Phytophthora infestans induced defense response in calli of wild and cultivated potato genotypes: Pathogen induced cell death in cultures - a marker for resistance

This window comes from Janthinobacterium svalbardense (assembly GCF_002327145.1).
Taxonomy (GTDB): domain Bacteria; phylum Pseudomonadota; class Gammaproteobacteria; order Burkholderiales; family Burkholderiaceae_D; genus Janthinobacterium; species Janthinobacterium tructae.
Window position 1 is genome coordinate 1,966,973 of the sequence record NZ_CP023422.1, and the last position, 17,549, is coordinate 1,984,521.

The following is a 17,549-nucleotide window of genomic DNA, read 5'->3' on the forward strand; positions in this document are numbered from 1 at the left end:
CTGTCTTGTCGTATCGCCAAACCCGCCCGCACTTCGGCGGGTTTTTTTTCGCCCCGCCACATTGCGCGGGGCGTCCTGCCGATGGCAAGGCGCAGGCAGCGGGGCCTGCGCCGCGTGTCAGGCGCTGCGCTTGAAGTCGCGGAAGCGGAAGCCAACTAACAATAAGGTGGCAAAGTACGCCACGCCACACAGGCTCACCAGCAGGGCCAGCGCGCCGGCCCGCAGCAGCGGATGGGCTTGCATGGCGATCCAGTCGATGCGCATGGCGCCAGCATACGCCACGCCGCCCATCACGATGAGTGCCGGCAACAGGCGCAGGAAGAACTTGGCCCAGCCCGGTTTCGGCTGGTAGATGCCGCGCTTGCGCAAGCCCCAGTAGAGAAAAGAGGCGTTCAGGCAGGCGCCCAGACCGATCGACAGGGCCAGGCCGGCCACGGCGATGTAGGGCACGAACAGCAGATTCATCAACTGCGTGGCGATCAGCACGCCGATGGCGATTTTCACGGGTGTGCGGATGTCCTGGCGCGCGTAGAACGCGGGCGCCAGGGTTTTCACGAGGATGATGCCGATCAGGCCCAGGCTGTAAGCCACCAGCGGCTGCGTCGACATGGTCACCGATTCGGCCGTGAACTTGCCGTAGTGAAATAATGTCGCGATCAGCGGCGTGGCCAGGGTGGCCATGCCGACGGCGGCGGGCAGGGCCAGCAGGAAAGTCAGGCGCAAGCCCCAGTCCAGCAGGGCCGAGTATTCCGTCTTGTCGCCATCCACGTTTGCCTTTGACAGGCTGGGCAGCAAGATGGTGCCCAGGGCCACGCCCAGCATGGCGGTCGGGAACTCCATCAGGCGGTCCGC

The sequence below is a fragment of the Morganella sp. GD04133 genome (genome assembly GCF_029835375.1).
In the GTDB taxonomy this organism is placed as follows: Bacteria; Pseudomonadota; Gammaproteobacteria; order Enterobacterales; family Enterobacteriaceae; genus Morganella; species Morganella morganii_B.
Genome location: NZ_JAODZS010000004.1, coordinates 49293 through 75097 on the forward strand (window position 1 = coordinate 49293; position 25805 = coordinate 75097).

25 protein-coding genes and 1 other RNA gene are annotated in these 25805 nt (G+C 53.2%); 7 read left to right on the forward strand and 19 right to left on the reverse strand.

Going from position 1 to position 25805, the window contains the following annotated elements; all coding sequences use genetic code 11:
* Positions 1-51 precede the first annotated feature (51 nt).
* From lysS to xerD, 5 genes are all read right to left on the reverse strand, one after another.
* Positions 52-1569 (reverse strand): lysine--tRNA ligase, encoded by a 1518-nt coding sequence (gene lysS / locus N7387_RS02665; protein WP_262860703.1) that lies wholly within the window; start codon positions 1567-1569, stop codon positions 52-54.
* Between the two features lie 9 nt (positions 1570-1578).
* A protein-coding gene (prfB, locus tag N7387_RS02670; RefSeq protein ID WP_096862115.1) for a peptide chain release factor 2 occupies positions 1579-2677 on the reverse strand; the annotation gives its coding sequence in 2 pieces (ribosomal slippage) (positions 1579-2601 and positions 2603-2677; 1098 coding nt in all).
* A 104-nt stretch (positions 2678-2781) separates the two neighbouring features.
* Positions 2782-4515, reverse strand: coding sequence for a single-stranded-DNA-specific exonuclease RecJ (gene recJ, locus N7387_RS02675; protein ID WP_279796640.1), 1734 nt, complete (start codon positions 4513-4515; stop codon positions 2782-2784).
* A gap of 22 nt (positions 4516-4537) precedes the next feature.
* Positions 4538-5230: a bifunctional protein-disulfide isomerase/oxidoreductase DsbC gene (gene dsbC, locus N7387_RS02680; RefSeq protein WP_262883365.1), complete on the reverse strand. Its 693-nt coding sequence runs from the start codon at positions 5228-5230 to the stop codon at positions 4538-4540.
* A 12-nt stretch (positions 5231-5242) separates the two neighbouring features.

Late Blight caused by Phytophthora infestans (Mont.) de Bary is the most destructive foliar disease causing 30% yield losses in the potato (Solanum tuberosum L.) crop globally. Wild potato genotypes AC1 and AC4, and potato cultivar Kufri Girdhari are highly resistant, whereas wild genotype AC6, and cultivars Kufri Chandramuki and Kufri Jyoti are susceptible to Late Blight. In the current study, the calli of these six potato genotypes were used to understand the mechanism of cellular resistance to Late Blight. Exposure to P. infestans or its elicitors significantly induced peroxidase (POX) and superoxide dismutase (SOD) activities, and induced accumulation of phenolics and flavonoids, indicating the capability of the calli cells to mount a defense response. The study is the first to report the extracellular secretion of defense enzymes, SOD and POX when cells encounter the pathogen, implicating a similar whole-plant phenomenon of enhanced defense in the apoplast. Interestingly, the calli of resistant genotypes showed poor survival upon exposure to pathogen or when grown on elicitor medium, while the susceptible genotypes showed better survival. The percentage of calli cells accumulating intracellular H2O2 was high in resistant genotypes, and directly correlated with the observed higher cell death. The study shows that H2O2 accumulation in the cells of resistant genotypes is indeed self-destructive, a whole plant phenomenon termed hypersensitive response - cell death at site of infection. The potato callus system thus can be used to gain new insights into the plant-defense response to P. infestans.
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